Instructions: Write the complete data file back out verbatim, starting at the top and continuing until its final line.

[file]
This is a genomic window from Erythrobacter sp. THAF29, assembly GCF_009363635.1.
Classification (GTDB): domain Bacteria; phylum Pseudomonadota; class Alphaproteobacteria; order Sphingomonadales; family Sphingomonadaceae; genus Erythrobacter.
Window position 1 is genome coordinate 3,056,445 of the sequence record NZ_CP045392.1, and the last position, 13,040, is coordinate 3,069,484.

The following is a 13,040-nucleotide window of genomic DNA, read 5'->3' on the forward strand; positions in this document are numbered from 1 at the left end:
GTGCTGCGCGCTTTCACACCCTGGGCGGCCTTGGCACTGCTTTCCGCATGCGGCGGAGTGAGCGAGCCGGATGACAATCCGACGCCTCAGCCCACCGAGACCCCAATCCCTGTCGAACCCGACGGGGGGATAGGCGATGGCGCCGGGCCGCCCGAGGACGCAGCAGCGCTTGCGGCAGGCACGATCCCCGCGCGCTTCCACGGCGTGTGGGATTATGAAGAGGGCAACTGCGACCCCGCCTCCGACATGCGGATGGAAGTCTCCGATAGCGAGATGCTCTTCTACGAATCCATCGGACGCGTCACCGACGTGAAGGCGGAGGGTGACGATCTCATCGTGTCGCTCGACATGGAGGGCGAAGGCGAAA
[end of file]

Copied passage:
This is a genomic window from Erythrobacter sp. THAF29, assembly GCF_009363635.1.
Classification (GTDB): domain Bacteria; phylum Pseudomonadota; class Alphaproteobacteria; order Sphingomonadales; family Sphingomonadaceae; genus Erythrobacter.
Window position 1 is genome coordinate 3,056,445 of the sequence record NZ_CP045392.1, and the last position, 13,040, is coordinate 3,069,484.

The following is a 13,040-nucleotide window of genomic DNA, read 5'->3' on the forward strand; positions in this document are numbered from 1 at the left end:
GTGCTGCGCGCTTTCACACCCTGGGCGGCCTTGGCACTGCTTTCCGCATGCGGCGGAGTGAGCGAGCCGGATGACAATCCGACGCCTCAGCCCACCGAGACCCCAATCCCTGTCGAACCCGACGGGGGGATAGGCGATGGCGCCGGGCCGCCCGAGGACGCAGCAGCGCTTGCGGCAGGCACGATCCCCGCGCGCTTCCACGGCGTGTGGGATTATGAAGAGGGCAACTGCGACCCCGCCTCCGACATGCGGATGGAAGTCTCCGATAGCGAGATGCTCTTCTACGAATCCATCGGACGCGTCACCGACGTGAAGGCGGAGGGTGACGATCTCATCGTGTCGCTCGACATGGAGGGCGAAGGCGAAA